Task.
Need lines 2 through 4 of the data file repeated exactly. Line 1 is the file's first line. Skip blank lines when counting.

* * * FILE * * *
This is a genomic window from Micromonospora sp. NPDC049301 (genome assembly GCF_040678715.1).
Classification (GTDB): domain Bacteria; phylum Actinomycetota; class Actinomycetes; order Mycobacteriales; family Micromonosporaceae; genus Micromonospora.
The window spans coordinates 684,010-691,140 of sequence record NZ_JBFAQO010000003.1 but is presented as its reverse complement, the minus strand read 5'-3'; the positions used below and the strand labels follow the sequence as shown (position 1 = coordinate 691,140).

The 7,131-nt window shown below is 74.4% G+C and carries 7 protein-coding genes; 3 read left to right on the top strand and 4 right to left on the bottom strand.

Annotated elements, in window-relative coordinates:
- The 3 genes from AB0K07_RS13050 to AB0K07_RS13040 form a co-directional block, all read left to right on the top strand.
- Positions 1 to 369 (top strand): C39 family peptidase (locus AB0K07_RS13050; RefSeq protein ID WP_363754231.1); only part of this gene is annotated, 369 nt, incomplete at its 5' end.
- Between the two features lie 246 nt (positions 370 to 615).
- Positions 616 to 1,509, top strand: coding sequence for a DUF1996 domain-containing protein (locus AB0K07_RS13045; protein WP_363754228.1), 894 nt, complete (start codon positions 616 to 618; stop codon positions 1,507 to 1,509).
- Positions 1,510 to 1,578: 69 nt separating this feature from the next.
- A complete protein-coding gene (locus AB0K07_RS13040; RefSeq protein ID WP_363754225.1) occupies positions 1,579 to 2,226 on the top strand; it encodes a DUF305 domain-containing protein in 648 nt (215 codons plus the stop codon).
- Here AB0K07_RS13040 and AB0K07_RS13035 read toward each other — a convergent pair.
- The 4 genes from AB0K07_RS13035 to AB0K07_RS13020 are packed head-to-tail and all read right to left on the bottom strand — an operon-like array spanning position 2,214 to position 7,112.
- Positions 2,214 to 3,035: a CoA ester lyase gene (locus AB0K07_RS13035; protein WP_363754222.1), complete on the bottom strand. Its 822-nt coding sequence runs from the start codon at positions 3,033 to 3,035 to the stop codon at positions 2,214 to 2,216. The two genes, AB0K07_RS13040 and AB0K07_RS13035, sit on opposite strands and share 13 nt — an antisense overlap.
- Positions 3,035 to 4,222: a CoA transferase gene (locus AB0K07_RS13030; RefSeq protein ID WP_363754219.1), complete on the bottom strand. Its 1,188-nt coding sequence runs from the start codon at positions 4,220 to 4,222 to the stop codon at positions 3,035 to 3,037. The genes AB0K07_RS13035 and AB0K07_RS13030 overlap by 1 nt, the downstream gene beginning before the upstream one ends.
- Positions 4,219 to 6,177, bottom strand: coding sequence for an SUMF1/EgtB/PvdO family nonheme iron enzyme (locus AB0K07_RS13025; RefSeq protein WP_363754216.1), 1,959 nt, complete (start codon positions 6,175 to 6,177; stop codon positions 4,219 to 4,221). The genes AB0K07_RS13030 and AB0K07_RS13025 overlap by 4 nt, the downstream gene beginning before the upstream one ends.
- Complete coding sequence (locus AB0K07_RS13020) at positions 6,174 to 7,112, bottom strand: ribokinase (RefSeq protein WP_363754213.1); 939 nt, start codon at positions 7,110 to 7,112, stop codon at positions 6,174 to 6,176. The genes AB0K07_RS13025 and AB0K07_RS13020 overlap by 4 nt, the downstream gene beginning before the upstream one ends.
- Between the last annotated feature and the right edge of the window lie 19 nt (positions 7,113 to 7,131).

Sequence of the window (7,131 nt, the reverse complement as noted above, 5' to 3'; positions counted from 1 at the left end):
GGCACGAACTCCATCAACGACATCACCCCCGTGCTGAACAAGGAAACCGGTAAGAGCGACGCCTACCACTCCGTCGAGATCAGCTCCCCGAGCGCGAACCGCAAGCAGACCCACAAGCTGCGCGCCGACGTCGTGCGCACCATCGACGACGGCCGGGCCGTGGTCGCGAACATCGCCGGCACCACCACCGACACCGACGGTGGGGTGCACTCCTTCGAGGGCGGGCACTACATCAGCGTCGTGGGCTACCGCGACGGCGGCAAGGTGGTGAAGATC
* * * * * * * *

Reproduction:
Classification (GTDB): domain Bacteria; phylum Actinomycetota; class Actinomycetes; order Mycobacteriales; family Micromonosporaceae; genus Micromonospora.
The window spans coordinates 684,010-691,140 of sequence record NZ_JBFAQO010000003.1 but is presented as its reverse complement, the minus strand read 5'-3'; the positions used below and the strand labels follow the sequence as shown (position 1 = coordinate 691,140).

The 7,131-nt window shown below is 74.4% G+C and carries 7 protein-coding genes; 3 read left to right on the top strand and 4 right to left on the bottom strand.